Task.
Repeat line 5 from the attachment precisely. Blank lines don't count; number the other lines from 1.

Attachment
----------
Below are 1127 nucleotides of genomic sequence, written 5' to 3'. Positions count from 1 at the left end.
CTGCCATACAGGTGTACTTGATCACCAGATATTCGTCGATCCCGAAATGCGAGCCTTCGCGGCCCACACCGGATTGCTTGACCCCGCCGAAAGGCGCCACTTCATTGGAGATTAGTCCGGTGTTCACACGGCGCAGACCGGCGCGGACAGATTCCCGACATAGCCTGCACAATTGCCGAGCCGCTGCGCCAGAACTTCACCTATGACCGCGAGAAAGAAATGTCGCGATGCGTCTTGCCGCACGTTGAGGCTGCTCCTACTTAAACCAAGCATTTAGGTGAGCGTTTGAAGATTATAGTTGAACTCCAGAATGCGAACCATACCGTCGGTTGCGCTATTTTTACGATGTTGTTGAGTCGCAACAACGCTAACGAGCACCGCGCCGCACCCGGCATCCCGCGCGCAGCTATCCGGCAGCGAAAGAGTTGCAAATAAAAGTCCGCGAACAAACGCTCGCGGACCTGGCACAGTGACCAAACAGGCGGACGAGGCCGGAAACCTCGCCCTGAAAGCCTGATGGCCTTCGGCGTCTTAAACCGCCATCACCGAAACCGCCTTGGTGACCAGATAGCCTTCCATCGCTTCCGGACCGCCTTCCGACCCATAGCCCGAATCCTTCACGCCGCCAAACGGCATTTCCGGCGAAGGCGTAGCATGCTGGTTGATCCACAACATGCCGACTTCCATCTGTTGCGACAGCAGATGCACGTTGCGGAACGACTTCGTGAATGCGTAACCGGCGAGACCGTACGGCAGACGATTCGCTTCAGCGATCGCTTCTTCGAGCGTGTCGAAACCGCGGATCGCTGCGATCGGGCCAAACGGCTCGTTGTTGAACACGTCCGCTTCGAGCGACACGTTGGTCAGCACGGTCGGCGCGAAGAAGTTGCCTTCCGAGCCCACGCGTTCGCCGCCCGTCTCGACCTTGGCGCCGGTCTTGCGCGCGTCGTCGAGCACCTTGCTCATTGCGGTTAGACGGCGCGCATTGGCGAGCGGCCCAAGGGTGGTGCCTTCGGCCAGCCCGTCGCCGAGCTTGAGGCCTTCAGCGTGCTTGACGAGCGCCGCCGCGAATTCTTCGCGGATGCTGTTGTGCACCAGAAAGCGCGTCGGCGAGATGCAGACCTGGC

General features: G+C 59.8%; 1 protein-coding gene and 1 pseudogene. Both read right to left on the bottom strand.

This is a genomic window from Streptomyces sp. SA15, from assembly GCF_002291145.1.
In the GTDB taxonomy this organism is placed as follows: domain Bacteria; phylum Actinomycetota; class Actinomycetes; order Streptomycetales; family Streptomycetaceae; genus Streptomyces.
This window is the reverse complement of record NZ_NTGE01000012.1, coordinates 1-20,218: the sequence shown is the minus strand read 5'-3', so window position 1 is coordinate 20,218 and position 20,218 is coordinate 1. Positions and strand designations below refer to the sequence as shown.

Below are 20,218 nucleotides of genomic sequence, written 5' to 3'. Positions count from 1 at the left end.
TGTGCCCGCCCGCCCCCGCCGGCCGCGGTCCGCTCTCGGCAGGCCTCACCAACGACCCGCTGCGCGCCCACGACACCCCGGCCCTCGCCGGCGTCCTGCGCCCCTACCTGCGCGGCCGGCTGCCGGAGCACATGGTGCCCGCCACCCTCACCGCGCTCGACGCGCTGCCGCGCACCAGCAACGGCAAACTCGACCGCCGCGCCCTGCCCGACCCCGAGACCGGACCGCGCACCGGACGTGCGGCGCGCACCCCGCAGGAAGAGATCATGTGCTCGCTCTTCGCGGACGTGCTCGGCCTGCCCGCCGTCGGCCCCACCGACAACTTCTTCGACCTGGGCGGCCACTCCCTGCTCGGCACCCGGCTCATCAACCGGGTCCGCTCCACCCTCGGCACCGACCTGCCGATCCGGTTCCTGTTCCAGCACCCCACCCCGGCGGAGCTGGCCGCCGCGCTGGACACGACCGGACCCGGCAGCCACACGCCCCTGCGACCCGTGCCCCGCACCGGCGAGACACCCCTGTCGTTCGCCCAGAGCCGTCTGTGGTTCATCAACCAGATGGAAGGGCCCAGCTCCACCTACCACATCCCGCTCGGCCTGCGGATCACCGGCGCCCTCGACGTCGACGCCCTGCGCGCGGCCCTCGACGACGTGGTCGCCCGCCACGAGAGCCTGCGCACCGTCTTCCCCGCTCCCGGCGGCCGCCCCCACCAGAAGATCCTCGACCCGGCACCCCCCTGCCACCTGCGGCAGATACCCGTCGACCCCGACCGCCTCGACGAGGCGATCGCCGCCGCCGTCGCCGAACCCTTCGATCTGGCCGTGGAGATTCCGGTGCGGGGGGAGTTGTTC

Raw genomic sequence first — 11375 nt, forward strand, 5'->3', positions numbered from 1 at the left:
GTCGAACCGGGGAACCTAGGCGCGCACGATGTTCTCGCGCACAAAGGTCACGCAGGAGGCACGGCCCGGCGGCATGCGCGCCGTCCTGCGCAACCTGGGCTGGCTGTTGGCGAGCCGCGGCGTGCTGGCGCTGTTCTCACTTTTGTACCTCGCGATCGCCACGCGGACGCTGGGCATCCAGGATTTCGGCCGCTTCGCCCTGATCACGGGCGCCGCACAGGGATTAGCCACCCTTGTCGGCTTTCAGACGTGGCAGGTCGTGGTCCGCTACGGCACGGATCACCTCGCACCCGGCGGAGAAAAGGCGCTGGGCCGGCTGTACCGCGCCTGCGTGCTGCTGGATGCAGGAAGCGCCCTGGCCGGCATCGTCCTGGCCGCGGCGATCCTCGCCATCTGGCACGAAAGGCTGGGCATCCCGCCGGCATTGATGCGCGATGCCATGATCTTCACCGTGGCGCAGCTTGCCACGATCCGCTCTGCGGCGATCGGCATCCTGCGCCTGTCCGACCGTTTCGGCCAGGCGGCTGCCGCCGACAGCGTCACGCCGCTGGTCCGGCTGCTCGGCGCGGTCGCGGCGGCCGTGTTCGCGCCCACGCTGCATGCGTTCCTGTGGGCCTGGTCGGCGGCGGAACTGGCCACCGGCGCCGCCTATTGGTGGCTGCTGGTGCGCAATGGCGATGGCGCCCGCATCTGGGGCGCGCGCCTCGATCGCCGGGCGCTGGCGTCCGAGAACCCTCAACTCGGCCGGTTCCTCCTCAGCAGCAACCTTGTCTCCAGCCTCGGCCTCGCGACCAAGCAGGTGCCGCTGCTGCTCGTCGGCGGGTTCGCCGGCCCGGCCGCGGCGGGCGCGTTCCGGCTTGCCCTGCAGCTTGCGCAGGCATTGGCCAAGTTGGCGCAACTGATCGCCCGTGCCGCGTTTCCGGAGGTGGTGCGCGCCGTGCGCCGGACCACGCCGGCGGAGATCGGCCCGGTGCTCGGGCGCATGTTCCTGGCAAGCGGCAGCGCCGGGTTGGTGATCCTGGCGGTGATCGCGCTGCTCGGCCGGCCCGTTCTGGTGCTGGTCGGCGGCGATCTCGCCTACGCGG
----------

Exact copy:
In the GTDB taxonomy this organism is placed as follows: domain Bacteria; phylum Actinomycetota; class Actinomycetes; order Streptomycetales; family Streptomycetaceae; genus Streptomyces.